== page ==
3553 posts • joined Wednesday 28th February 2007 21:13 GMT
Not the robot, their use of 'thru'.
No escape there
You can watch iPlayer in Safari at:
New Labour in a nutshell
(with emphasis on the 'nut').
He knows the *cost* of cancelling Blunkettcards in pounds and pence, but doesn't stop to think about the *value* of cancelling them - ie. not living in an Orwellian nanny state.
Like the article says he's probably really pissed off that his ID and DNA consultancies might be drying up real soon now.
But there is one thing Blunkett has taught me - and that's not to automatically feel sorry for blind people.
iPad is different
The iPad is much closer to Jeff Raskin's definition of an 'information appliance' than the PC on your desk. The rules have changed, but it's hardly like Apple didn't announce loud and clear, 'buy an iPad, play by our rules'.
For a huge number of people, the idea of a computer they can pick up and use without worrying about labyrinthine interfaces or bastardly installations or keeping their security up to date is a dream. The iPad overcomes most of the problems of owning a PC - as the slogan goes - it just works. Apple control the hardware and distribution of software so you won't get the range found on a PC; but in exchange you get a generally better level of usability and stability over the mix-and-match install-what-you-like PC.
It's the way of the future, better get used to it. Every manufacturer is looking at the same model - think Gillette's razor blades - they tie you into the platform and then make money selling you disposable extras - except this time Apple have found a way of making the hardware profitable.
As for complaints to the OFT - on what grounds? The introduction of the iPad hasn't resulted in every other computer ceasing to work, you can still go and buy alternative machines.
You're thinking right
It was the HOrizontal Take-Off and Landing - HOTOL which brought a bit of Thunderbirds flash to the 1980s before vanishing in a big puff of bureaucracy.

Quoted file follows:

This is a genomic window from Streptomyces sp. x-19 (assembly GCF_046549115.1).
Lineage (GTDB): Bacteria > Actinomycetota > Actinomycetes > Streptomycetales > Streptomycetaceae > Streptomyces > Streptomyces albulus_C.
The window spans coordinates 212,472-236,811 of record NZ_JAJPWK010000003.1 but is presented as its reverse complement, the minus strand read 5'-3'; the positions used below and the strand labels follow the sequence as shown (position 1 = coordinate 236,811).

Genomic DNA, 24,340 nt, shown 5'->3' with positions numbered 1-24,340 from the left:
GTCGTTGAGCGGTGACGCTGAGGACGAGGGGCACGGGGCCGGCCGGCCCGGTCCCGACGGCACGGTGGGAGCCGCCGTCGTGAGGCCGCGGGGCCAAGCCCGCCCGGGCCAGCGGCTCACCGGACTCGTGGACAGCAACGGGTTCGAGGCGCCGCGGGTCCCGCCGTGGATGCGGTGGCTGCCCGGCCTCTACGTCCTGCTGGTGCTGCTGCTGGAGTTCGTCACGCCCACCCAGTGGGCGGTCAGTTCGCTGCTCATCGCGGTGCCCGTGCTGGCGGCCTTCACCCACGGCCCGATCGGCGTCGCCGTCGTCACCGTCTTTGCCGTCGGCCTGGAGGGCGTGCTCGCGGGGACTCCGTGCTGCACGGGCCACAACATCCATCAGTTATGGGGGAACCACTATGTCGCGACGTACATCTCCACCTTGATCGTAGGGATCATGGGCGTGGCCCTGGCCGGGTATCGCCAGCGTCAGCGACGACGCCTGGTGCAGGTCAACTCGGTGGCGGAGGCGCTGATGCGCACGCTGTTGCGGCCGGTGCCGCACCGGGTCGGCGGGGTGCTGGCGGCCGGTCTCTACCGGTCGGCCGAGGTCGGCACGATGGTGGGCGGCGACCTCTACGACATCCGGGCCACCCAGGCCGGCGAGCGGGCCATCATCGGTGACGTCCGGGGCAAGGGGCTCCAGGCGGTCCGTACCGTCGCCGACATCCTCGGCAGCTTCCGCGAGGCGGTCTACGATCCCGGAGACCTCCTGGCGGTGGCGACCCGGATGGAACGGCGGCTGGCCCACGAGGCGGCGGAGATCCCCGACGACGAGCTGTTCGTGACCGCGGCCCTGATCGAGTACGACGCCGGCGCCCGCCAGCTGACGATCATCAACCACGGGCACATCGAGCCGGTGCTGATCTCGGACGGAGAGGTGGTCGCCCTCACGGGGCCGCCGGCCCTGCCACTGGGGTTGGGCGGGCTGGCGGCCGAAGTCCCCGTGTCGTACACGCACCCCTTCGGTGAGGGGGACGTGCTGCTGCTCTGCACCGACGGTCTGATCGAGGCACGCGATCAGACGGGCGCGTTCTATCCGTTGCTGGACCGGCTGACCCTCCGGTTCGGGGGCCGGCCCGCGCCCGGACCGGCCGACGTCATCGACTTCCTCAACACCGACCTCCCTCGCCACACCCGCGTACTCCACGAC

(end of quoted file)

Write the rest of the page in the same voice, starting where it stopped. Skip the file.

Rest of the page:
Its designer, Alan Bond now runs Reaction Engines:
Oh I can't believe I'm rising to this... but needs must
'It predicted a spherical earth while many people were flat earthers.'
No it doesn't. Young Earthers like pointing to a phrase in Isaiah which uses the word 'circle'. They don't so often mention the mentions of God laying out the Earth with a compass in Job and Proverbs. You can't make a sphere with a compass.
And there were never many flat earthers. The concept of the Earth as a sphere long predates the Bible, it caused few problems for the Ancients or the medieval world. It's 21st Century Kansas that seems to have trouble with the idea of the Earth just being a lump of slowly cooling iron, nickel and silicon hanging around a gloomy part of the Milky Way that's been going gently downhill since the early Caenozoic.
'Genesis states God created light before the sun and stars which is consistent with the Big Bang Theory.'
Well if you mean that there was light before the stars then yes, the Bible is consistent with the Big Bang theory (but then gets understandably side-tracked by the whole begetting bit when it could have been explaining the role of deuterium in the early Universe).
However, your theory falls apart when you actually - ummmm - read the Bible. Doesn't the whole 'Now the earth was [a] formless and empty, darkness was over the surface of the deep, and the Spirit of God was hovering over the waters.' rather suggest that even if the light appeared without stars, it's irrelevant because the water got there first?